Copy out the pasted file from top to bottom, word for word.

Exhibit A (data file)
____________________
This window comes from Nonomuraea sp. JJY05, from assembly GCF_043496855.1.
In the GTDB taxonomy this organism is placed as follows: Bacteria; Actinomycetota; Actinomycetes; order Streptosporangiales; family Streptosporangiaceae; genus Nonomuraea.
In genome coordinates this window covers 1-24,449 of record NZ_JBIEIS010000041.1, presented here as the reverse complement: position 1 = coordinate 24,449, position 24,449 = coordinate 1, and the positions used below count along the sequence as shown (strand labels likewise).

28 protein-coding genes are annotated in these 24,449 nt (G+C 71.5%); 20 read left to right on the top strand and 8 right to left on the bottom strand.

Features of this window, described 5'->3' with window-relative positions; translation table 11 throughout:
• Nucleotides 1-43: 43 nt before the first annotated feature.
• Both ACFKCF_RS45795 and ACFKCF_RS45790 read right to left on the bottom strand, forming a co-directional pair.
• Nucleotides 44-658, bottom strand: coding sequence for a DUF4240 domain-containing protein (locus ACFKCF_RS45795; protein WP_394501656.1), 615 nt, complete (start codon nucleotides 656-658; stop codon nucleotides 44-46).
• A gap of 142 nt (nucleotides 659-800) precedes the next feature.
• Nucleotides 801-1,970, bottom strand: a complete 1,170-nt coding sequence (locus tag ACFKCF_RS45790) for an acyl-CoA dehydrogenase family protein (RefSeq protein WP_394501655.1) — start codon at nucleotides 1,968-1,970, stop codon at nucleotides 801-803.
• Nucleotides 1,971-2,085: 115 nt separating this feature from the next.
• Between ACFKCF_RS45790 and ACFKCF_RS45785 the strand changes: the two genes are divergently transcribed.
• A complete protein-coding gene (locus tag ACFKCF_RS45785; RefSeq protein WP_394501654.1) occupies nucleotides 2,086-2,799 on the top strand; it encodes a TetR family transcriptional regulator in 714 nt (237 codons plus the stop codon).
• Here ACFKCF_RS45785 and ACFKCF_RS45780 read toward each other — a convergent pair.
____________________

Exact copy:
This window comes from Nonomuraea sp. JJY05, from assembly GCF_043496855.1.
In the GTDB taxonomy this organism is placed as follows: Bacteria; Actinomycetota; Actinomycetes; order Streptosporangiales; family Streptosporangiaceae; genus Nonomuraea.
In genome coordinates this window covers 1-24,449 of record NZ_JBIEIS010000041.1, presented here as the reverse complement: position 1 = coordinate 24,449, position 24,449 = coordinate 1, and the positions used below count along the sequence as shown (strand labels likewise).

28 protein-coding genes are annotated in these 24,449 nt (G+C 71.5%); 20 read left to right on the top strand and 8 right to left on the bottom strand.

Features of this window, described 5'->3' with window-relative positions; translation table 11 throughout:
• Nucleotides 1-43: 43 nt before the first annotated feature.
• Both ACFKCF_RS45795 and ACFKCF_RS45790 read right to left on the bottom strand, forming a co-directional pair.
• Nucleotides 44-658, bottom strand: coding sequence for a DUF4240 domain-containing protein (locus ACFKCF_RS45795; protein WP_394501656.1), 615 nt, complete (start codon nucleotides 656-658; stop codon nucleotides 44-46).
• A gap of 142 nt (nucleotides 659-800) precedes the next feature.
• Nucleotides 801-1,970, bottom strand: a complete 1,170-nt coding sequence (locus tag ACFKCF_RS45790) for an acyl-CoA dehydrogenase family protein (RefSeq protein WP_394501655.1) — start codon at nucleotides 1,968-1,970, stop codon at nucleotides 801-803.
• Nucleotides 1,971-2,085: 115 nt separating this feature from the next.
• Between ACFKCF_RS45790 and ACFKCF_RS45785 the strand changes: the two genes are divergently transcribed.
• A complete protein-coding gene (locus tag ACFKCF_RS45785; RefSeq protein WP_394501654.1) occupies nucleotides 2,086-2,799 on the top strand; it encodes a TetR family transcriptional regulator in 714 nt (237 codons plus the stop codon).
• Here ACFKCF_RS45785 and ACFKCF_RS45780 read toward each other — a convergent pair.